Revival of Vital Record Registrations: 1893-1905

A second attempt at vital record registration took place between June 6, 1893, and December 31, 1905. During this period, each county's Orphans Court maintained registers for both deaths and births. Although the level of compliance improved compared to the previous attempt, it still fell short of 100 percent. The completeness of these records varies across counties, and researchers should consult the Pennsylvania Bureau of Health for access to these registrations compiled and sent by the counties.

City Registrations: A Unique Perspective

Some of Pennsylvania’s largest cities had their own Departments of Health or Bureaus of Health, which were required under state law to set up their own birth and death registration systems. Researchers will find the forms and information collected for vital records varied from city to city. Individuals living in cities were registered within the city only, and not the county the city was situated in.

Vital record registrations by counties and cities was short-lived. On April 27, 1905, the Pennsylvania State Legislature created the Department of Health and replaced county and city registrations with a uniform state-wide certificate system.

Purpose of Vital Record Registrations

The purpose of death registrations was clearer than birth registrations.

A registration with the city’s Bureau of Health was necessary to obtain a burial permit for a local cemetery. Registration was also required to transport the deceased out of town for burial. In all areas, being put on the death register removed an individual from the tax rolls.

Researchers will find death registers in rural counties have batches of individual registrations entered around when county taxes were due in spring and fall. These registrations were for deaths that occurred weeks to months prior. Failure to pay county taxes meant fines and possible confiscation of property, so families made sure to register their deceased relatives.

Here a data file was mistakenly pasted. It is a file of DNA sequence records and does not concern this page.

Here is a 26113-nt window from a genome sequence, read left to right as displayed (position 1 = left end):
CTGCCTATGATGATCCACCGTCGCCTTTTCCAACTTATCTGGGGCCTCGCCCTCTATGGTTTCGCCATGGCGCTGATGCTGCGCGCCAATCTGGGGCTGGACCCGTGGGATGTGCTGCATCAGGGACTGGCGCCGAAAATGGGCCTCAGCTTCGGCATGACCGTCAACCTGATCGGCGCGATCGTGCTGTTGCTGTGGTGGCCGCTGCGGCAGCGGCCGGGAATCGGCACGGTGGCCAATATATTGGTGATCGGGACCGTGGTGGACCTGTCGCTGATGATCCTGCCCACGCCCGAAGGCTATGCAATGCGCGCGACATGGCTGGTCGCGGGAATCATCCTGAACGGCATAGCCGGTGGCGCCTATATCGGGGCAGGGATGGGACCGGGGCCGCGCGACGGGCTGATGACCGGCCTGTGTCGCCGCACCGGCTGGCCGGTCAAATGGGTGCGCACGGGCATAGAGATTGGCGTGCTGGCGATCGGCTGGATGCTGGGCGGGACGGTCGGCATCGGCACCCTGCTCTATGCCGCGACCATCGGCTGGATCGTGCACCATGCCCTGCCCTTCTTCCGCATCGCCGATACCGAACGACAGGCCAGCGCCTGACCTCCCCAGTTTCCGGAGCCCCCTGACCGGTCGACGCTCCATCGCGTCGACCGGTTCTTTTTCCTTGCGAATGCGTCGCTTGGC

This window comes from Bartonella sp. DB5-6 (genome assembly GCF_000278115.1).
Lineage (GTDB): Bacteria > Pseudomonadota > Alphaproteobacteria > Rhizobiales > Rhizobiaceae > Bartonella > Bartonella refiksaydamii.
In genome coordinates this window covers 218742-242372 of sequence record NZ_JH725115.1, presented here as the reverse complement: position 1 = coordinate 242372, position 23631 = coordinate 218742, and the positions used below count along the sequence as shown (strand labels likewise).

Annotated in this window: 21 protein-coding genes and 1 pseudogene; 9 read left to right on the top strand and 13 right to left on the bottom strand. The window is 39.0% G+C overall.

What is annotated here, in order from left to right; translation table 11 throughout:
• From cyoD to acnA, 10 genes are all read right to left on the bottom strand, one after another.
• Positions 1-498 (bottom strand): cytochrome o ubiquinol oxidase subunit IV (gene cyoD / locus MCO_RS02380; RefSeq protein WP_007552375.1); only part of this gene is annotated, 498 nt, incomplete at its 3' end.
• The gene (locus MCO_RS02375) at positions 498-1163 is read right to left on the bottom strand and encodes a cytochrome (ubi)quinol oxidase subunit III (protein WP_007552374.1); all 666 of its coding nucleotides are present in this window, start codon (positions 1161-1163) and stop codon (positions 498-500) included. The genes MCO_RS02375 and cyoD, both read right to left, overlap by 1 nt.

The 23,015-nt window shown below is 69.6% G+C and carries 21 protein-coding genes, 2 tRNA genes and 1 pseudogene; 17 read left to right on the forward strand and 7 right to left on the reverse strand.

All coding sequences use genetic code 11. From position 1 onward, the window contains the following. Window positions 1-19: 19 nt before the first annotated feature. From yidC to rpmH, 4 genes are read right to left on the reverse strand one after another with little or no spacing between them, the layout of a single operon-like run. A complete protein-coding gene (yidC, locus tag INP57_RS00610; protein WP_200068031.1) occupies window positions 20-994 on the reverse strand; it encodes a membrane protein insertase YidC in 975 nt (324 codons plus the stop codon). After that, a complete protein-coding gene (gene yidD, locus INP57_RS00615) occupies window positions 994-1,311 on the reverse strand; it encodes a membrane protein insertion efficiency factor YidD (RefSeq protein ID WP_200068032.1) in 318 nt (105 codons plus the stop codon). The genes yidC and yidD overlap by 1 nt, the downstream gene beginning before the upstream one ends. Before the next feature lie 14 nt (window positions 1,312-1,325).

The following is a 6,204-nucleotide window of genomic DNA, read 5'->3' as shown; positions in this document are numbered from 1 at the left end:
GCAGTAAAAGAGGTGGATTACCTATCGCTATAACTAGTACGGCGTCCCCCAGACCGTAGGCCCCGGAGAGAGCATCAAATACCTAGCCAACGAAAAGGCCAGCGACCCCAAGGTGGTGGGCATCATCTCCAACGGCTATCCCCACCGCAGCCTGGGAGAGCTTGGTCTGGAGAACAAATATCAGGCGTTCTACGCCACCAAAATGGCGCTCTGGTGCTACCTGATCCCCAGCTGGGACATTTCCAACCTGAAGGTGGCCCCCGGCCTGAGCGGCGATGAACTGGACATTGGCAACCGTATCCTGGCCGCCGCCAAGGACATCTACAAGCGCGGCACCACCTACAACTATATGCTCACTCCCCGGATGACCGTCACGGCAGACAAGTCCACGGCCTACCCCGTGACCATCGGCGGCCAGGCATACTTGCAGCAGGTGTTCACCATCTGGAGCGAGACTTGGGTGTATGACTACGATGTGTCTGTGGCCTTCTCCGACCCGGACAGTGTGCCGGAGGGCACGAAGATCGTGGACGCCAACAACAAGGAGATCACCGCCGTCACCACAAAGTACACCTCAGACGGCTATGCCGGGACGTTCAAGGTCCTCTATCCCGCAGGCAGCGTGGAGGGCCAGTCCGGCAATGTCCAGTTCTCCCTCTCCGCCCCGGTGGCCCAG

Entering a death in the county or city registration book also met the requirements of Pennsylvania state law to settle estates. Legislation passed on May 15, 1874 stated that estate could not enter probate without affirmation of the date, time, and place of death of the deceased. In probate files prior to 1893, researchers will find small pieces of paper with this information, accompanied by the signature of a witness to verify the information. Death registers and later death certificates took over this verification of death to open up an estate.

Birth registrations did not have as much of a purpose as death registrations. Children did not need to be registered with the county to attend school or receive medical care or use the registration for any identification.

Fountain pen on a journal
Photo by Aaron Burden / Unsplash

Information Collected on Local Registrations

In most counties, vital record registers are large 18-inch by 24-inch ledger books, weighing several pounds each. There are multiple entries per page, either in columns going across or blocks of four on a page. The state defined the information to be collected, not the exact form for collection. This means researchers will find variations from county to county, county to city, and city to city.

Death Registers

Generally, the following required information may be noted:

  • Full Name of Deceased